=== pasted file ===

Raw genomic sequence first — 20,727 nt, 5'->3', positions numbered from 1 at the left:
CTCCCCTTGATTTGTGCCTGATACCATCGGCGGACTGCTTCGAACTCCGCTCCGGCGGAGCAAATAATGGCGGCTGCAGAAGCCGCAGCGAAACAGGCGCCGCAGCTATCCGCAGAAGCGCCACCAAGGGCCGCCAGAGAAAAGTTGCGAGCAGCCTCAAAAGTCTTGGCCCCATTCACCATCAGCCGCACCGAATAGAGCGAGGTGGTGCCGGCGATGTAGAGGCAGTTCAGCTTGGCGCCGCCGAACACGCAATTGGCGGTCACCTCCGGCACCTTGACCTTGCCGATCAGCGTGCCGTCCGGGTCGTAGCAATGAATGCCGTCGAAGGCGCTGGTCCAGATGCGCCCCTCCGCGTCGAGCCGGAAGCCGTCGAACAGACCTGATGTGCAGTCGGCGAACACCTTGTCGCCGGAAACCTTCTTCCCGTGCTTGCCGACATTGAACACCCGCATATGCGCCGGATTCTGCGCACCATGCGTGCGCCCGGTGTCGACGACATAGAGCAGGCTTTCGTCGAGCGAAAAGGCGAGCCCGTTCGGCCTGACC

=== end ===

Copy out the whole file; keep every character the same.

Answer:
Raw genomic sequence first — 20,727 nt, 5'->3', positions numbered from 1 at the left:
CTCCCCTTGATTTGTGCCTGATACCATCGGCGGACTGCTTCGAACTCCGCTCCGGCGGAGCAAATAATGGCGGCTGCAGAAGCCGCAGCGAAACAGGCGCCGCAGCTATCCGCAGAAGCGCCACCAAGGGCCGCCAGAGAAAAGTTGCGAGCAGCCTCAAAAGTCTTGGCCCCATTCACCATCAGCCGCACCGAATAGAGCGAGGTGGTGCCGGCGATGTAGAGGCAGTTCAGCTTGGCGCCGCCGAACACGCAATTGGCGGTCACCTCCGGCACCTTGACCTTGCCGATCAGCGTGCCGTCCGGGTCGTAGCAATGAATGCCGTCGAAGGCGCTGGTCCAGATGCGCCCCTCCGCGTCGAGCCGGAAGCCGTCGAACAGACCTGATGTGCAGTCGGCGAACACCTTGTCGCCGGAAACCTTCTTCCCGTGCTTGCCGACATTGAACACCCGCATATGCGCCGGATTCTGCGCACCATGCGTGCGCCCGGTGTCGACGACATAGAGCAGGCTTTCGTCGAGCGAAAAGGCGAGCCCGTTCGGCCTGACC